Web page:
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As a customer of a business, you have the right to a reasonable expectation of safety. Yet, some do not abide by safety standards and put patrons at risk. If you slip and fall at a business, you may worry that its owner will not take responsibility for your injuries. But premises liability may make them accountable by duty.

Understanding premises liability

Premises liability gives customers recourse after a slip and fall accident at a business. It applies in situations where a business owner showed negligence by failing to maintain their property. Yet, premises liability will not protect you if your slip and fall injury stemmed from your own negligence. And it does not protect you if you injured yourself while trespassing on a business’ property.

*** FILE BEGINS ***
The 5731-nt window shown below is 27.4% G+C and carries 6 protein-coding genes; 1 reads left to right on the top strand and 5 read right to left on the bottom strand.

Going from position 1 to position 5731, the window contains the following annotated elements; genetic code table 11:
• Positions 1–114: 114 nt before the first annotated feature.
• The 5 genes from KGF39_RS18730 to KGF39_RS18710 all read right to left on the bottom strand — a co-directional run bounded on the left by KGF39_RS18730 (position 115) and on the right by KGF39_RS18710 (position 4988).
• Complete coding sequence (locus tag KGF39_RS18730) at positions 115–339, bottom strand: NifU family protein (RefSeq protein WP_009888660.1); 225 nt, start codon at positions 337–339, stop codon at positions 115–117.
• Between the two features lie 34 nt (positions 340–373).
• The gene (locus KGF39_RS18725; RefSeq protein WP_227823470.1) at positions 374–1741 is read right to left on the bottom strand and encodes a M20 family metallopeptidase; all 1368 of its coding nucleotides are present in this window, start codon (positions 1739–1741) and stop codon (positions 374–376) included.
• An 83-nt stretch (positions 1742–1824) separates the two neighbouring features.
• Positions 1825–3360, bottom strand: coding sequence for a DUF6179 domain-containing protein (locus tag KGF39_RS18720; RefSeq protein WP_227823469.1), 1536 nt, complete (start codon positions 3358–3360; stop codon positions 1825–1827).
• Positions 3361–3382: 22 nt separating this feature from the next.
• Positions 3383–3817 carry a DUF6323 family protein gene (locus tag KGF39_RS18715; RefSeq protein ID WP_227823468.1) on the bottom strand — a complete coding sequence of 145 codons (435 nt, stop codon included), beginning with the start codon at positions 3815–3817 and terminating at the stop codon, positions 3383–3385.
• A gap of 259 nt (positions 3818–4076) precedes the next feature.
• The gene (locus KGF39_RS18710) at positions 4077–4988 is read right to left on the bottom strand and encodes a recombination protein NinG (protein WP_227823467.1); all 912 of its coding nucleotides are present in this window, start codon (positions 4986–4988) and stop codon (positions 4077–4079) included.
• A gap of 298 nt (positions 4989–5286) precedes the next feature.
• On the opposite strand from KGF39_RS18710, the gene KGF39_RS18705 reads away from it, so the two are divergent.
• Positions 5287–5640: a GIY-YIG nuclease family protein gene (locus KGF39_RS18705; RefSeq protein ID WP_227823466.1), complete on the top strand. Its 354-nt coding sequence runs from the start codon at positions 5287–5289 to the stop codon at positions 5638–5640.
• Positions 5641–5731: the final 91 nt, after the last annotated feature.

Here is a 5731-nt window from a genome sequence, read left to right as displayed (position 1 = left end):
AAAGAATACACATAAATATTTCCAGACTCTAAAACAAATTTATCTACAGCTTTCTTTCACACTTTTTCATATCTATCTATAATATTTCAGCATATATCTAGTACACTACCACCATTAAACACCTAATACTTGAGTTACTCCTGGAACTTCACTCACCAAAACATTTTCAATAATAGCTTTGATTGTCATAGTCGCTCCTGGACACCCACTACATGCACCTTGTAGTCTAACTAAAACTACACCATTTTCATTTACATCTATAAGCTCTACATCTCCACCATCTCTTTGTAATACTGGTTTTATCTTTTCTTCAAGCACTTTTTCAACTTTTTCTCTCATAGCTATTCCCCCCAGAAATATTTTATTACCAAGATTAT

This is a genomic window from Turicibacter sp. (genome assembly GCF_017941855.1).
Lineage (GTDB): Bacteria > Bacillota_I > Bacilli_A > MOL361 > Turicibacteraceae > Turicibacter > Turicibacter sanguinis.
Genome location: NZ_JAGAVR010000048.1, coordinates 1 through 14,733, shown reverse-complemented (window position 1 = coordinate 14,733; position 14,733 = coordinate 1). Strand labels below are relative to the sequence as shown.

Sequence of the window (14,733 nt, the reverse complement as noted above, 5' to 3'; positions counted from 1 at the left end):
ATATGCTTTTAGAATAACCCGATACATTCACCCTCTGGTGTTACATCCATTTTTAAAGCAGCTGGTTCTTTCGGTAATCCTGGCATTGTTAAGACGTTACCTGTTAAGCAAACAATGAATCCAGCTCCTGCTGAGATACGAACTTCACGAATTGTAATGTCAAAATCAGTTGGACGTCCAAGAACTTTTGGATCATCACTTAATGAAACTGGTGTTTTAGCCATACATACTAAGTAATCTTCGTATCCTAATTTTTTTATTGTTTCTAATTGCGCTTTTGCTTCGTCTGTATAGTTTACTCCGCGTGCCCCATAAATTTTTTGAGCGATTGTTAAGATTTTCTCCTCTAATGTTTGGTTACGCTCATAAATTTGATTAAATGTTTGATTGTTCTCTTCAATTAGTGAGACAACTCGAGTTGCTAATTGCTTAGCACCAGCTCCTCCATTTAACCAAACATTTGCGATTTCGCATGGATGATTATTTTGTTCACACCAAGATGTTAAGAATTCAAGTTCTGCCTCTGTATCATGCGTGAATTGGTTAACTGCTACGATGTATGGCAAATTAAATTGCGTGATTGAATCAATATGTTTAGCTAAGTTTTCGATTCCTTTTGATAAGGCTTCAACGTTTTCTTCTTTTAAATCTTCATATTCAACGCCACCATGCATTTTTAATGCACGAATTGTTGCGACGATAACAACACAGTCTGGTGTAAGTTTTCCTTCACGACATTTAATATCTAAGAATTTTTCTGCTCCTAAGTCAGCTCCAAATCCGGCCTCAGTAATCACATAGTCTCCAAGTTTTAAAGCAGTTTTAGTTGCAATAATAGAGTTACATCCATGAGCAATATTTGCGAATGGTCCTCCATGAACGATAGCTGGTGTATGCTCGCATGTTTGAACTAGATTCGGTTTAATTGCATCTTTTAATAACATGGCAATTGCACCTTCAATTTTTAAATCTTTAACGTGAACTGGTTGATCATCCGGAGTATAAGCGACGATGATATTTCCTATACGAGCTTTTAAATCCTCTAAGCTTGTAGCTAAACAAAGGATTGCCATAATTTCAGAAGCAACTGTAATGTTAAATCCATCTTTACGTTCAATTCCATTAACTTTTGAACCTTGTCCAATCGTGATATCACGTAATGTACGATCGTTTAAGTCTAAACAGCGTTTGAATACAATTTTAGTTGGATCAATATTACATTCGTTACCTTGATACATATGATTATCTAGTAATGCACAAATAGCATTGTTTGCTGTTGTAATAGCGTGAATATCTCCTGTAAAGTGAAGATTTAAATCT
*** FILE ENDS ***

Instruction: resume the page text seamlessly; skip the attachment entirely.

To make a valid slip and fall claim, you must prove:

  • You were lawfully on the business’ premises
  • The business’ owner knew or should have known about the unsafe condition and failed to correct it
  • The business’ negligence led to your injury

Understanding your defenses

After your accident, you can protect yourself by documenting the scene. You must also report the incident to the business’ owner or an employee. Yet, the burden of proof may remain on you after making your claim. The amount of evidence in most slip and fall cases is small. And courts often issue judgments based off a preponderance of the evidence, meaning whether they find your claim probable. You also may have the defense of constructive notice. This argument will apply if the business’ owner should have known about the danger on their premises yet failed to take appropriate action.

While proving a slip and fall claim is difficult, it is by no means impossible. Furthermore, it’s crucial to make one if you want to receive the recourse you deserve. An attorney with personal injury experience can help you do so.